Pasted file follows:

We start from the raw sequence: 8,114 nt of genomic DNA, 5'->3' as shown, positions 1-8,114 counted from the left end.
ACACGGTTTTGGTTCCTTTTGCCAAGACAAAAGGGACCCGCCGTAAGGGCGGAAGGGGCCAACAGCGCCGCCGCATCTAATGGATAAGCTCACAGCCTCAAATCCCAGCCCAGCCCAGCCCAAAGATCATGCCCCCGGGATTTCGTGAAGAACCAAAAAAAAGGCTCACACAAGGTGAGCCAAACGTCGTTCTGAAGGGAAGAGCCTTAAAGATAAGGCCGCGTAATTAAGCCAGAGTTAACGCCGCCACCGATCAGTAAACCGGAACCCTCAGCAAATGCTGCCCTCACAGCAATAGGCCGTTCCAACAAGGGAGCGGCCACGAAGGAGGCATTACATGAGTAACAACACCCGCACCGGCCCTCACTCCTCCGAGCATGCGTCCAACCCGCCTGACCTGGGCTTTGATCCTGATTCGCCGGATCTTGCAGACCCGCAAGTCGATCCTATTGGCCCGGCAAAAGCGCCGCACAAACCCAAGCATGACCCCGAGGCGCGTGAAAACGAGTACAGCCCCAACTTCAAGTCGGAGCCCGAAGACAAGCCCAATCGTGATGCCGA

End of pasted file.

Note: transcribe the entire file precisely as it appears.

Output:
We start from the raw sequence: 8,114 nt of genomic DNA, 5'->3' as shown, positions 1-8,114 counted from the left end.
ACACGGTTTTGGTTCCTTTTGCCAAGACAAAAGGGACCCGCCGTAAGGGCGGAAGGGGCCAACAGCGCCGCCGCATCTAATGGATAAGCTCACAGCCTCAAATCCCAGCCCAGCCCAGCCCAAAGATCATGCCCCCGGGATTTCGTGAAGAACCAAAAAAAAGGCTCACACAAGGTGAGCCAAACGTCGTTCTGAAGGGAAGAGCCTTAAAGATAAGGCCGCGTAATTAAGCCAGAGTTAACGCCGCCACCGATCAGTAAACCGGAACCCTCAGCAAATGCTGCCCTCACAGCAATAGGCCGTTCCAACAAGGGAGCGGCCACGAAGGAGGCATTACATGAGTAACAACACCCGCACCGGCCCTCACTCCTCCGAGCATGCGTCCAACCCGCCTGACCTGGGCTTTGATCCTGATTCGCCGGATCTTGCAGACCCGCAAGTCGATCCTATTGGCCCGGCAAAAGCGCCGCACAAACCCAAGCATGACCCCGAGGCGCGTGAAAACGAGTACAGCCCCAACTTCAAGTCGGAGCCCGAAGACAAGCCCAATCGTGATGCCGA